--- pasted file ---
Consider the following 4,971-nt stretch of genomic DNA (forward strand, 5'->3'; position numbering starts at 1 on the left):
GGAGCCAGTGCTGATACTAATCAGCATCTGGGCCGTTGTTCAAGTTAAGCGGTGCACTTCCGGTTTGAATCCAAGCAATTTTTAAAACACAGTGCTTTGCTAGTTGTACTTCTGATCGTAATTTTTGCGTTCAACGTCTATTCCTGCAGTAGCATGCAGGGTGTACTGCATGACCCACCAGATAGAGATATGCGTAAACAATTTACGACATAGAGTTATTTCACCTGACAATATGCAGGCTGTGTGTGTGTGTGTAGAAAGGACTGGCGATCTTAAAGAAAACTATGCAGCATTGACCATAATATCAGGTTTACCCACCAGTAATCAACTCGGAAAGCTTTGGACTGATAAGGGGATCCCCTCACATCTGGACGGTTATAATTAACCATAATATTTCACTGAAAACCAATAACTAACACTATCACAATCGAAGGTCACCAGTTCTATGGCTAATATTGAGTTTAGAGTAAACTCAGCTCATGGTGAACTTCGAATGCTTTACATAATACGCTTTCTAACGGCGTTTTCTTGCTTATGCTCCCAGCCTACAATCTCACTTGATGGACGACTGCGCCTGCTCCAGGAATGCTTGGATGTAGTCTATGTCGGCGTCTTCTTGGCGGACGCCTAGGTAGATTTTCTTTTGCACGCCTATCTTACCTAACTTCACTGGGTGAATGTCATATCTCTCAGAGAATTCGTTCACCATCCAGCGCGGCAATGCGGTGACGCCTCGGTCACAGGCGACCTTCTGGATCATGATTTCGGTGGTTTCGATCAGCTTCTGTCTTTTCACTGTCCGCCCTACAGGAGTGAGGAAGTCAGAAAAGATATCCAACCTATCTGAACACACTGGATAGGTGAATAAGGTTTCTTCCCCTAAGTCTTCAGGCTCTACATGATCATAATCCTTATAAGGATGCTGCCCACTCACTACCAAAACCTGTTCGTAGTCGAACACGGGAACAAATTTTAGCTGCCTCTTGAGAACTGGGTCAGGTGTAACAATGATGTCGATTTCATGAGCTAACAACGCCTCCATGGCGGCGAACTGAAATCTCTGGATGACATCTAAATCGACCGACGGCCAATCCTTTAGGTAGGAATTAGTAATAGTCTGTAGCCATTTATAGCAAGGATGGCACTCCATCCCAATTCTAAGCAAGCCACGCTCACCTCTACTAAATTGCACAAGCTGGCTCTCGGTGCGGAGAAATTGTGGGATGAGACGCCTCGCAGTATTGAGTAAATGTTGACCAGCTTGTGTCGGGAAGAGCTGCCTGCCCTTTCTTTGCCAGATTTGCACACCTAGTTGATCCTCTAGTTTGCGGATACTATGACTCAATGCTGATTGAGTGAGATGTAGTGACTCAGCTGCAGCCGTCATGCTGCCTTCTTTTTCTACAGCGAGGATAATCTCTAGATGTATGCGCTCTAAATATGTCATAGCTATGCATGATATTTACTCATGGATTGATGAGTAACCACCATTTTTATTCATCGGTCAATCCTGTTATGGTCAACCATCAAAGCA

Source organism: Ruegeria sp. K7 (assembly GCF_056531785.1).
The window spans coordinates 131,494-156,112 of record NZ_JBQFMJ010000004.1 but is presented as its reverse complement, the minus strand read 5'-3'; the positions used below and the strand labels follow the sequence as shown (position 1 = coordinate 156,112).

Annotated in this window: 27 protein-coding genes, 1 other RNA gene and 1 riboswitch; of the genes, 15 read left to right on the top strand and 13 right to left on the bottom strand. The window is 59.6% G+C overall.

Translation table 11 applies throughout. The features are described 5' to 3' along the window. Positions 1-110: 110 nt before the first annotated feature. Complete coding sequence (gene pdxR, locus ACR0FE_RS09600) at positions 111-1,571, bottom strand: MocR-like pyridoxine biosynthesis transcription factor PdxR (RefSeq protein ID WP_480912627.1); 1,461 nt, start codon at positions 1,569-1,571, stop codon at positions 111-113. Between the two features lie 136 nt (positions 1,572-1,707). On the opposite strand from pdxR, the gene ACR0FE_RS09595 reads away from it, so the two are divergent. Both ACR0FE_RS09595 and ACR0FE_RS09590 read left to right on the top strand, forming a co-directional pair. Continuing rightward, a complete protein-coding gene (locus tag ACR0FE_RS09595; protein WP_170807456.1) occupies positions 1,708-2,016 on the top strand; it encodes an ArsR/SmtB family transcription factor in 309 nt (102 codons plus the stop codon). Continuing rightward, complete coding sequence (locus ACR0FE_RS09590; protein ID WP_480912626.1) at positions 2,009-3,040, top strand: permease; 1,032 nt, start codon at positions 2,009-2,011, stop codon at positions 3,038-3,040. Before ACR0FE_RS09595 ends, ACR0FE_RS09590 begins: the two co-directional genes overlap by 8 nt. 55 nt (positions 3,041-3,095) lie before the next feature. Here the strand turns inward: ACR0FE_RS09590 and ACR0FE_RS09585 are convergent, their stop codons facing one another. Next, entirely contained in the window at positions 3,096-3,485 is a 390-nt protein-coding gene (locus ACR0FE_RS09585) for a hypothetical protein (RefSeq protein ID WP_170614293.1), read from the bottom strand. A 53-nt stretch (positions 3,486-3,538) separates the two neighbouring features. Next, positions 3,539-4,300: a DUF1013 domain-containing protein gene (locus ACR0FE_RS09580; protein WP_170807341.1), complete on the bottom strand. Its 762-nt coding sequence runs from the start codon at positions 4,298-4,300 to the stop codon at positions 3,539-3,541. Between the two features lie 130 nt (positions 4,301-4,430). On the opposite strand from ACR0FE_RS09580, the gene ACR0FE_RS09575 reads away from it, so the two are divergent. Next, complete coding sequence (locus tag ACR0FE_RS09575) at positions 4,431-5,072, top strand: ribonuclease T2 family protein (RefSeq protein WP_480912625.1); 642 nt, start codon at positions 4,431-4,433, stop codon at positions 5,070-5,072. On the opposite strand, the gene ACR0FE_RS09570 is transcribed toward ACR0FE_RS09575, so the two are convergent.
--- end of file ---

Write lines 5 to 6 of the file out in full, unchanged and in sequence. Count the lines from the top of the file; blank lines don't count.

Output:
Annotated in this window: 27 protein-coding genes, 1 other RNA gene and 1 riboswitch; of the genes, 15 read left to right on the top strand and 13 right to left on the bottom strand. The window is 59.6% G+C overall.

Translation table 11 applies throughout. The features are described 5' to 3' along the window. Positions 1-110: 110 nt before the first annotated feature. Complete coding sequence (gene pdxR, locus ACR0FE_RS09600) at positions 111-1,571, bottom strand: MocR-like pyridoxine biosynthesis transcription factor PdxR (RefSeq protein ID WP_480912627.1); 1,461 nt, start codon at positions 1,569-1,571, stop codon at positions 111-113. Between the two features lie 136 nt (positions 1,572-1,707). On the opposite strand from pdxR, the gene ACR0FE_RS09595 reads away from it, so the two are divergent. Both ACR0FE_RS09595 and ACR0FE_RS09590 read left to right on the top strand, forming a co-directional pair. Continuing rightward, a complete protein-coding gene (locus tag ACR0FE_RS09595; protein WP_170807456.1) occupies positions 1,708-2,016 on the top strand; it encodes an ArsR/SmtB family transcription factor in 309 nt (102 codons plus the stop codon). Continuing rightward, complete coding sequence (locus ACR0FE_RS09590; protein ID WP_480912626.1) at positions 2,009-3,040, top strand: permease; 1,032 nt, start codon at positions 2,009-2,011, stop codon at positions 3,038-3,040. Before ACR0FE_RS09595 ends, ACR0FE_RS09590 begins: the two co-directional genes overlap by 8 nt. 55 nt (positions 3,041-3,095) lie before the next feature. Here the strand turns inward: ACR0FE_RS09590 and ACR0FE_RS09585 are convergent, their stop codons facing one another. Next, entirely contained in the window at positions 3,096-3,485 is a 390-nt protein-coding gene (locus ACR0FE_RS09585) for a hypothetical protein (RefSeq protein ID WP_170614293.1), read from the bottom strand. A 53-nt stretch (positions 3,486-3,538) separates the two neighbouring features. Next, positions 3,539-4,300: a DUF1013 domain-containing protein gene (locus ACR0FE_RS09580; protein WP_170807341.1), complete on the bottom strand. Its 762-nt coding sequence runs from the start codon at positions 4,298-4,300 to the stop codon at positions 3,539-3,541. Between the two features lie 130 nt (positions 4,301-4,430). On the opposite strand from ACR0FE_RS09580, the gene ACR0FE_RS09575 reads away from it, so the two are divergent. Next, complete coding sequence (locus tag ACR0FE_RS09575) at positions 4,431-5,072, top strand: ribonuclease T2 family protein (RefSeq protein WP_480912625.1); 642 nt, start codon at positions 4,431-4,433, stop codon at positions 5,070-5,072. On the opposite strand, the gene ACR0FE_RS09570 is transcribed toward ACR0FE_RS09575, so the two are convergent.